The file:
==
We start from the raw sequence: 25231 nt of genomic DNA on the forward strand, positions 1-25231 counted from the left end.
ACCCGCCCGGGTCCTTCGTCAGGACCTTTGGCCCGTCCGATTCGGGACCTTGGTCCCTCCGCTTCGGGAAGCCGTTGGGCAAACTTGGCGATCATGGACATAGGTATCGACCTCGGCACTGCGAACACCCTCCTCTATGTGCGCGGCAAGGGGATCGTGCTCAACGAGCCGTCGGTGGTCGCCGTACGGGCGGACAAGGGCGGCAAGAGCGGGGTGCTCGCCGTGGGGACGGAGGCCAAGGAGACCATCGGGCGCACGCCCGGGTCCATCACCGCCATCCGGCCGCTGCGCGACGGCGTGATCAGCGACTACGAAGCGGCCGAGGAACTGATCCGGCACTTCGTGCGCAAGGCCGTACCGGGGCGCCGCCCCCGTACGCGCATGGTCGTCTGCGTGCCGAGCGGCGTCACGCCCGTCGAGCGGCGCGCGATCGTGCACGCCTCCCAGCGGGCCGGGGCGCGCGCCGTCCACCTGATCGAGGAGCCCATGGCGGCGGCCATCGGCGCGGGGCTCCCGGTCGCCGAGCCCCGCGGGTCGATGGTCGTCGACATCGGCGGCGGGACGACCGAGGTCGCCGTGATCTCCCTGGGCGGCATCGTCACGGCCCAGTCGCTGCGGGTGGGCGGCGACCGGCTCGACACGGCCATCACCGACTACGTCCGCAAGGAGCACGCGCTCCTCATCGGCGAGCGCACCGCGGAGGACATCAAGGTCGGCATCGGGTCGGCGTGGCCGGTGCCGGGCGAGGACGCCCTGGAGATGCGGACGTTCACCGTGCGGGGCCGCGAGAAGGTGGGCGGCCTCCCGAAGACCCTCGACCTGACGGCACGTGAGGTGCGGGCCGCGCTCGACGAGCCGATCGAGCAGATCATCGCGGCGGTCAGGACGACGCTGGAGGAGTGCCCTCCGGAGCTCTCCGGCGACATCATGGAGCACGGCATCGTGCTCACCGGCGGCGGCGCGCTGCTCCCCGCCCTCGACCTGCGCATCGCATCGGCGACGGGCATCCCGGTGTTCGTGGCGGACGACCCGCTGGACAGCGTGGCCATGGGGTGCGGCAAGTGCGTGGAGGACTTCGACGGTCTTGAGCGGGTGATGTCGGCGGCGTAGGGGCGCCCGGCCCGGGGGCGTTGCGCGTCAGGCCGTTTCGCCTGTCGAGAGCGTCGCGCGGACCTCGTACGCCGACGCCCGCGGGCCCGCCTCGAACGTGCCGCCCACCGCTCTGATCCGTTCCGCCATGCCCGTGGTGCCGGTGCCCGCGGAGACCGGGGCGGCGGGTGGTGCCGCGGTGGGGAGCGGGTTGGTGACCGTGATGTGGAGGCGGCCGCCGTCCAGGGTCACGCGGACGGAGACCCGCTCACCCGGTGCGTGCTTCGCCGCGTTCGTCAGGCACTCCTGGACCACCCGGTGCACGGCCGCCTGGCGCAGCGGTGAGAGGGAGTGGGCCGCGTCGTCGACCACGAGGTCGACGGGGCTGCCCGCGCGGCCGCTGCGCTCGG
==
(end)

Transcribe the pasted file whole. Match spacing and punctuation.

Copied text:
We start from the raw sequence: 25231 nt of genomic DNA on the forward strand, positions 1-25231 counted from the left end.
ACCCGCCCGGGTCCTTCGTCAGGACCTTTGGCCCGTCCGATTCGGGACCTTGGTCCCTCCGCTTCGGGAAGCCGTTGGGCAAACTTGGCGATCATGGACATAGGTATCGACCTCGGCACTGCGAACACCCTCCTCTATGTGCGCGGCAAGGGGATCGTGCTCAACGAGCCGTCGGTGGTCGCCGTACGGGCGGACAAGGGCGGCAAGAGCGGGGTGCTCGCCGTGGGGACGGAGGCCAAGGAGACCATCGGGCGCACGCCCGGGTCCATCACCGCCATCCGGCCGCTGCGCGACGGCGTGATCAGCGACTACGAAGCGGCCGAGGAACTGATCCGGCACTTCGTGCGCAAGGCCGTACCGGGGCGCCGCCCCCGTACGCGCATGGTCGTCTGCGTGCCGAGCGGCGTCACGCCCGTCGAGCGGCGCGCGATCGTGCACGCCTCCCAGCGGGCCGGGGCGCGCGCCGTCCACCTGATCGAGGAGCCCATGGCGGCGGCCATCGGCGCGGGGCTCCCGGTCGCCGAGCCCCGCGGGTCGATGGTCGTCGACATCGGCGGCGGGACGACCGAGGTCGCCGTGATCTCCCTGGGCGGCATCGTCACGGCCCAGTCGCTGCGGGTGGGCGGCGACCGGCTCGACACGGCCATCACCGACTACGTCCGCAAGGAGCACGCGCTCCTCATCGGCGAGCGCACCGCGGAGGACATCAAGGTCGGCATCGGGTCGGCGTGGCCGGTGCCGGGCGAGGACGCCCTGGAGATGCGGACGTTCACCGTGCGGGGCCGCGAGAAGGTGGGCGGCCTCCCGAAGACCCTCGACCTGACGGCACGTGAGGTGCGGGCCGCGCTCGACGAGCCGATCGAGCAGATCATCGCGGCGGTCAGGACGACGCTGGAGGAGTGCCCTCCGGAGCTCTCCGGCGACATCATGGAGCACGGCATCGTGCTCACCGGCGGCGGCGCGCTGCTCCCCGCCCTCGACCTGCGCATCGCATCGGCGACGGGCATCCCGGTGTTCGTGGCGGACGACCCGCTGGACAGCGTGGCCATGGGGTGCGGCAAGTGCGTGGAGGACTTCGACGGTCTTGAGCGGGTGATGTCGGCGGCGTAGGGGCGCCCGGCCCGGGGGCGTTGCGCGTCAGGCCGTTTCGCCTGTCGAGAGCGTCGCGCGGACCTCGTACGCCGACGCCCGCGGGCCCGCCTCGAACGTGCCGCCCACCGCTCTGATCCGTTCCGCCATGCCCGTGGTGCCGGTGCCCGCGGAGACCGGGGCGGCGGGTGGTGCCGCGGTGGGGAGCGGGTTGGTGACCGTGATGTGGAGGCGGCCGCCGTCCAGGGTCACGCGGACGGAGACCCGCTCACCCGGTGCGTGCTTCGCCGCGTTCGTCAGGCACTCCTGGACCACCCGGTGCACGGCCGCCTGGCGCAGCGGTGAGAGGGAGTGGGCCGCGTCGTCGACCACGAGGTCGACGGGGCTGCCCGCGCGGCCGCTGCGCTCGG